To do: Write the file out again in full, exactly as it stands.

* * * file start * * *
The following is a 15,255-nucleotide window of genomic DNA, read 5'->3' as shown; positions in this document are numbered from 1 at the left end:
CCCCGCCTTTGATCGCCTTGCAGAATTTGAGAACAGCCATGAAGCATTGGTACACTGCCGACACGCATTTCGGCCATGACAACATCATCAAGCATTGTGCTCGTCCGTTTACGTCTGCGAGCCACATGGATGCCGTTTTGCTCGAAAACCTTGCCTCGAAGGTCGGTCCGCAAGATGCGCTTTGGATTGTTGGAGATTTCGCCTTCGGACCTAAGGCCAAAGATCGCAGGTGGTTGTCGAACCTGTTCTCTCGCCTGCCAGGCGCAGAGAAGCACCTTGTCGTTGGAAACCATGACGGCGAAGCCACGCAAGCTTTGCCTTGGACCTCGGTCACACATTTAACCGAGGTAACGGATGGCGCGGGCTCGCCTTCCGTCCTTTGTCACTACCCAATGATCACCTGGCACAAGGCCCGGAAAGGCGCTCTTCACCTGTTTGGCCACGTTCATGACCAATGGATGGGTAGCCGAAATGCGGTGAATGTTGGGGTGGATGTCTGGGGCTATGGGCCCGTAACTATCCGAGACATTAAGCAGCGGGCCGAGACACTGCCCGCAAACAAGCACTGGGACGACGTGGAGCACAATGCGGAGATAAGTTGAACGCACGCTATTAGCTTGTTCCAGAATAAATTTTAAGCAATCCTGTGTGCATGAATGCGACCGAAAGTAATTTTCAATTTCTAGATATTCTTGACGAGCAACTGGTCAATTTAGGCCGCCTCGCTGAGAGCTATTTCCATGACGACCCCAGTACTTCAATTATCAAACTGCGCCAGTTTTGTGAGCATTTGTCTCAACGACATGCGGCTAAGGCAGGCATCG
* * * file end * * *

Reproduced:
The following is a 15,255-nucleotide window of genomic DNA, read 5'->3' as shown; positions in this document are numbered from 1 at the left end:
CCCCGCCTTTGATCGCCTTGCAGAATTTGAGAACAGCCATGAAGCATTGGTACACTGCCGACACGCATTTCGGCCATGACAACATCATCAAGCATTGTGCTCGTCCGTTTACGTCTGCGAGCCACATGGATGCCGTTTTGCTCGAAAACCTTGCCTCGAAGGTCGGTCCGCAAGATGCGCTTTGGATTGTTGGAGATTTCGCCTTCGGACCTAAGGCCAAAGATCGCAGGTGGTTGTCGAACCTGTTCTCTCGCCTGCCAGGCGCAGAGAAGCACCTTGTCGTTGGAAACCATGACGGCGAAGCCACGCAAGCTTTGCCTTGGACCTCGGTCACACATTTAACCGAGGTAACGGATGGCGCGGGCTCGCCTTCCGTCCTTTGTCACTACCCAATGATCACCTGGCACAAGGCCCGGAAAGGCGCTCTTCACCTGTTTGGCCACGTTCATGACCAATGGATGGGTAGCCGAAATGCGGTGAATGTTGGGGTGGATGTCTGGGGCTATGGGCCCGTAACTATCCGAGACATTAAGCAGCGGGCCGAGACACTGCCCGCAAACAAGCACTGGGACGACGTGGAGCACAATGCGGAGATAAGTTGAACGCACGCTATTAGCTTGTTCCAGAATAAATTTTAAGCAATCCTGTGTGCATGAATGCGACCGAAAGTAATTTTCAATTTCTAGATATTCTTGACGAGCAACTGGTCAATTTAGGCCGCCTCGCTGAGAGCTATTTCCATGACGACCCCAGTACTTCAATTATCAAACTGCGCCAGTTTTGTGAGCATTTGTCTCAACGACATGCGGCTAAGGCAGGCATCG